Ghana, Mauritius, Morocco and Senegal attend Interpol workshop on cross-border cybercrime

Building capacity and enhancing cooperation in cyber investigations around the world is the focus of a joint initiative between INTERPOL and the Council of Europe.

With the rapid growth in the number and sophistication of cyber-related offences, electronic evidence gathering presents significant transnational policing challenges which require effective cooperation at all levels: police-to-police, police-to-judicial authorities and police-to-service providers.

The Global action on Cybercrime extended (GLACY+) project, funded by the European Union and the Council of Europe, will help investigators and prosecutors identify and address issues relating to delays in information exchange, coping with diverse legislative and policy frameworks, and collaboration with the private sector.

A recent gathering – the first in a series of workshops bringing together 42 representatives from cybercrime units, prosecution services and mutual legal assistance teams from 13 countries – addressed three key areas: strengthening the role of 24/7 points of contact; enhanced skills and tools for international cooperation via mutual legal assistance requests; and increased understanding on data request processes of Internet service providers.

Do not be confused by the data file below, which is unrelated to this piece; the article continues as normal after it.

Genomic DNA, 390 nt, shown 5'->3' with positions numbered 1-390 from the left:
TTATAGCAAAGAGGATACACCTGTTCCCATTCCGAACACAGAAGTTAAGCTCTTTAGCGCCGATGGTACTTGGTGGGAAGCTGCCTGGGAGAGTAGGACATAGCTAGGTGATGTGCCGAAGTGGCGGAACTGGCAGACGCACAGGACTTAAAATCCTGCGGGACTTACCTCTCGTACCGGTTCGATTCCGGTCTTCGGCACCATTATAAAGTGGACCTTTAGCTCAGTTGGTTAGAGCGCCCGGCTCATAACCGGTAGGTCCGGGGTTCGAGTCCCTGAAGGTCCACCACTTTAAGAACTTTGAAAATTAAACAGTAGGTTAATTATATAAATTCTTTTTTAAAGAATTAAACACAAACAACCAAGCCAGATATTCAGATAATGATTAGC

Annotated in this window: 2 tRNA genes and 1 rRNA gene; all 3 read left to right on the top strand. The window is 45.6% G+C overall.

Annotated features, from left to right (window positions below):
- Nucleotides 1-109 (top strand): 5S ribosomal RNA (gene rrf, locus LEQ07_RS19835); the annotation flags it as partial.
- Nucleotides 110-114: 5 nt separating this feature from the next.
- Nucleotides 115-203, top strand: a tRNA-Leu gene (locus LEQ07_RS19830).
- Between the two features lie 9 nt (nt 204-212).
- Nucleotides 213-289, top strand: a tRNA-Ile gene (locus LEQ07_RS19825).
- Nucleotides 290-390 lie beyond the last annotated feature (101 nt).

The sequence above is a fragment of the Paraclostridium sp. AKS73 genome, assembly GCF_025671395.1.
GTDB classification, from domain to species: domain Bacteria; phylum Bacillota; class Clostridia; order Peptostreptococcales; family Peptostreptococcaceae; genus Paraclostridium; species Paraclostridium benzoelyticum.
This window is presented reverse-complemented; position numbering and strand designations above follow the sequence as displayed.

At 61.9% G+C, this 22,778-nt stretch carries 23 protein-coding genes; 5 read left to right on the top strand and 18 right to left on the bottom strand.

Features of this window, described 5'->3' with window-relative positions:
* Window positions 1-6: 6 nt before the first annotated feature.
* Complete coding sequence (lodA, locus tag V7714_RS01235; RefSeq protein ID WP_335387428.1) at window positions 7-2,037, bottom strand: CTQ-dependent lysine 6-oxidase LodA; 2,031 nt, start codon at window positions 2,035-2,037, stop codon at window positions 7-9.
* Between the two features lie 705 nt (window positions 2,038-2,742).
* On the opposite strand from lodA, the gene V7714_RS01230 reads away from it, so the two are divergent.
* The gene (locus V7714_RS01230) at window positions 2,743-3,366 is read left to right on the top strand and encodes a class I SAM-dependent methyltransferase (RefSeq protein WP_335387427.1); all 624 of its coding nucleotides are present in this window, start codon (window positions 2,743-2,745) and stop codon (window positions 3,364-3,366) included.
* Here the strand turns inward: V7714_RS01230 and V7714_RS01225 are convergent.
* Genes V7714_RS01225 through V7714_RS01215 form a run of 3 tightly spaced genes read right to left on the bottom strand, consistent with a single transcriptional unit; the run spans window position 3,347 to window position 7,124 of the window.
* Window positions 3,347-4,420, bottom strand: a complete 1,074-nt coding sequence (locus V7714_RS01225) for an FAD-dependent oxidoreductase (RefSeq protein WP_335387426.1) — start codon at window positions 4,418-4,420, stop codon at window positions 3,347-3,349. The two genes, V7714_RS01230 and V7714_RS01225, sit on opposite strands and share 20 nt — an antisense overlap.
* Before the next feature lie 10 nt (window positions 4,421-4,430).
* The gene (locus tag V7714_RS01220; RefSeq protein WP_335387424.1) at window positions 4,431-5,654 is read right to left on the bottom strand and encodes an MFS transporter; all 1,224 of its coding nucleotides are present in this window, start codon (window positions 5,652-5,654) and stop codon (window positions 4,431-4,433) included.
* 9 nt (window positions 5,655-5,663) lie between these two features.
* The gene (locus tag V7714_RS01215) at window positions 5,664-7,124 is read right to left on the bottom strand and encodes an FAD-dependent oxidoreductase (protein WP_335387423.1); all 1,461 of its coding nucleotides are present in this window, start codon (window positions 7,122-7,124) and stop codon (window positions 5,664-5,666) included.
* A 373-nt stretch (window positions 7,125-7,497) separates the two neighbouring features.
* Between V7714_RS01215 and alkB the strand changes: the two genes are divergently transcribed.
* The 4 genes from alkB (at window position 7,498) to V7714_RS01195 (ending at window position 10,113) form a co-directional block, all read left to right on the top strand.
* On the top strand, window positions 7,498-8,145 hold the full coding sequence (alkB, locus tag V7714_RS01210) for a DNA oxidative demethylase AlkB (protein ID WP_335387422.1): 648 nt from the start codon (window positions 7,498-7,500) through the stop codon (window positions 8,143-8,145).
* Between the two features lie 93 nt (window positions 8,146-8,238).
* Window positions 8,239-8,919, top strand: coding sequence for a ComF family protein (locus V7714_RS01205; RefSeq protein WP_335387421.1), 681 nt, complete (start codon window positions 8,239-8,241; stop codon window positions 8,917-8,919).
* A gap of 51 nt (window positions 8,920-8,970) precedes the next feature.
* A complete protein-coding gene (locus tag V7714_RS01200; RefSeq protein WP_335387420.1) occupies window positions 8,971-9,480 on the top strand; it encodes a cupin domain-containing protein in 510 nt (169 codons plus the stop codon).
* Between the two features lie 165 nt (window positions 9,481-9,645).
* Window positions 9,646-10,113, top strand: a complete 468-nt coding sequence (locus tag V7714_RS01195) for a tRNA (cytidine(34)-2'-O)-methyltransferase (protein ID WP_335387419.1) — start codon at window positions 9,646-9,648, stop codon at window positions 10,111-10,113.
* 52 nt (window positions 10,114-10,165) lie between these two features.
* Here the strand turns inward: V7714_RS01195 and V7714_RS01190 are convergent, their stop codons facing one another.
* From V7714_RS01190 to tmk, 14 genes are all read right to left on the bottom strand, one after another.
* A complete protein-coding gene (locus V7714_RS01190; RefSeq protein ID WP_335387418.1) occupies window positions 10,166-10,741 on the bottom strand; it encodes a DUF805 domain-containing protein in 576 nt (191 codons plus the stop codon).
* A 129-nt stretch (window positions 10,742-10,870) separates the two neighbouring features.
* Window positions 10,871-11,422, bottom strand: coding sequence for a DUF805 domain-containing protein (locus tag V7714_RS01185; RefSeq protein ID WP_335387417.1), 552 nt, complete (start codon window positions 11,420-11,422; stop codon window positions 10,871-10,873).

Input in the three-day training session (held from February 27 – March 1, 2017) was provided by experts from the public and private sectors including the INTERPOL Global Complex for Innovation, the US Federal Bureau of Investigation (FBI), the US Department of Justice, Serbia’s General Prosecutor’s office and relevant international service providers.

The GLACY+ project, which will run over a four-year period until February 2020, will see INTERPOL focus on strengthening operational skills of police and due process compliant activities aligned with effective police-to-police cooperation.

The Council of Europe will concentrate on promoting the adoption and implementation of consistent cybercrime and cybersecurity policies, enabling criminal justice authorities to apply legislation and prosecute in compliance with international human rights law.

All GLACY+ countries were represented at the first international workshop: Dominican Republic, Ghana, Mauritius, Morocco, Philippines, Senegal, Sri Lanka and Tonga. In addition, several countries of the European Union’s Eastern Partnership initiative also participated in the event: Armenia, Azerbaijan, Belarus, Georgia and Moldova.

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